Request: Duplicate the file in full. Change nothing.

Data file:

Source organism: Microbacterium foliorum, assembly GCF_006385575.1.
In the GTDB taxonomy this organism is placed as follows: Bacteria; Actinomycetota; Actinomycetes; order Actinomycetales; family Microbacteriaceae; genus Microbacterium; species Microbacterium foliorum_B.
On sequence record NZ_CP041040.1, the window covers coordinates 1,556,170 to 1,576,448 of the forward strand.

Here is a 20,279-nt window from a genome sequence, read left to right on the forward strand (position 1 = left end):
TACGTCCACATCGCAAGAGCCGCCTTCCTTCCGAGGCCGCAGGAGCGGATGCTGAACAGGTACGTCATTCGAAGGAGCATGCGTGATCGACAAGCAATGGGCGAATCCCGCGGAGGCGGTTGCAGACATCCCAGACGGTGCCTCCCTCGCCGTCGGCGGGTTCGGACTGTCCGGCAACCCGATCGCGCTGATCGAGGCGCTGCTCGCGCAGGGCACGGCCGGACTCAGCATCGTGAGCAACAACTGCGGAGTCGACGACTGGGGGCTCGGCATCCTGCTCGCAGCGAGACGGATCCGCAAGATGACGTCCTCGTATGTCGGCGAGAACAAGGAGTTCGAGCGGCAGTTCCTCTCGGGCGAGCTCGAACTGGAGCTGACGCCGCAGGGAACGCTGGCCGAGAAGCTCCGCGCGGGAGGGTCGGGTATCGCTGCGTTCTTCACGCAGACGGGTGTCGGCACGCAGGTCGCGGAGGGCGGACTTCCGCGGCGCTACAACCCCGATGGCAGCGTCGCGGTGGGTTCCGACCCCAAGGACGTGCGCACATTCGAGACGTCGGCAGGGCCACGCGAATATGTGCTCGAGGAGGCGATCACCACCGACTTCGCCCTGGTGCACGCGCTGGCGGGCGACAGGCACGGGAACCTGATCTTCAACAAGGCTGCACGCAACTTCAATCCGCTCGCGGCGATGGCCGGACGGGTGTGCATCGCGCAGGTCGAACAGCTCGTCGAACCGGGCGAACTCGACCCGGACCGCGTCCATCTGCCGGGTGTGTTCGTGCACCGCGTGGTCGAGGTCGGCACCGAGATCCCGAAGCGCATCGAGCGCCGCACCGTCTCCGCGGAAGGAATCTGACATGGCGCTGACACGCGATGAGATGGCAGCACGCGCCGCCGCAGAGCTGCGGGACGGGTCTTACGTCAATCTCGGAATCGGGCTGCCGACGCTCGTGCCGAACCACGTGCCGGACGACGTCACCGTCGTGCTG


Source organism: Microbacterium foliorum, assembly GCF_006385575.1.
In the GTDB taxonomy this organism is placed as follows: Bacteria; Actinomycetota; Actinomycetes; order Actinomycetales; family Microbacteriaceae; genus Microbacterium; species Microbacterium foliorum_B.
On sequence record NZ_CP041040.1, the window covers coordinates 1,556,170 to 1,576,448 of the forward strand.

Here is a 20,279-nt window from a genome sequence, read left to right on the forward strand (position 1 = left end):
TACGTCCACATCGCAAGAGCCGCCTTCCTTCCGAGGCCGCAGGAGCGGATGCTGAACAGGTACGTCATTCGAAGGAGCATGCGTGATCGACAAGCAATGGGCGAATCCCGCGGAGGCGGTTGCAGACATCCCAGACGGTGCCTCCCTCGCCGTCGGCGGGTTCGGACTGTCCGGCAACCCGATCGCGCTGATCGAGGCGCTGCTCGCGCAGGGCACGGCCGGACTCAGCATCGTGAGCAACAACTGCGGAGTCGACGACTGGGGGCTCGGCATCCTGCTCGCAGCGAGACGGATCCGCAAGATGACGTCCTCGTATGTCGGCGAGAACAAGGAGTTCGAGCGGCAGTTCCTCTCGGGCGAGCTCGAACTGGAGCTGACGCCGCAGGGAACGCTGGCCGAGAAGCTCCGCGCGGGAGGGTCGGGTATCGCTGCGTTCTTCACGCAGACGGGTGTCGGCACGCAGGTCGCGGAGGGCGGACTTCCGCGGCGCTACAACCCCGATGGCAGCGTCGCGGTGGGTTCCGACCCCAAGGACGTGCGCACATTCGAGACGTCGGCAGGGCCACGCGAATATGTGCTCGAGGAGGCGATCACCACCGACTTCGCCCTGGTGCACGCGCTGGCGGGCGACAGGCACGGGAACCTGATCTTCAACAAGGCTGCACGCAACTTCAATCCGCTCGCGGCGATGGCCGGACGGGTGTGCATCGCGCAGGTCGAACAGCTCGTCGAACCGGGCGAACTCGACCCGGACCGCGTCCATCTGCCGGGTGTGTTCGTGCACCGCGTGGTCGAGGTCGGCACCGAGATCCCGAAGCGCATCGAGCGCCGCACCGTCTCCGCGGAAGGAATCTGACATGGCGCTGACACGCGATGAGATGGCAGCACGCGCCGCCGCAGAGCTGCGGGACGGGTCTTACGTCAATCTCGGAATCGGGCTGCCGACGCTCGTGCCGAACCACGTGCCGGACGACGTCACCGTCGTGCTG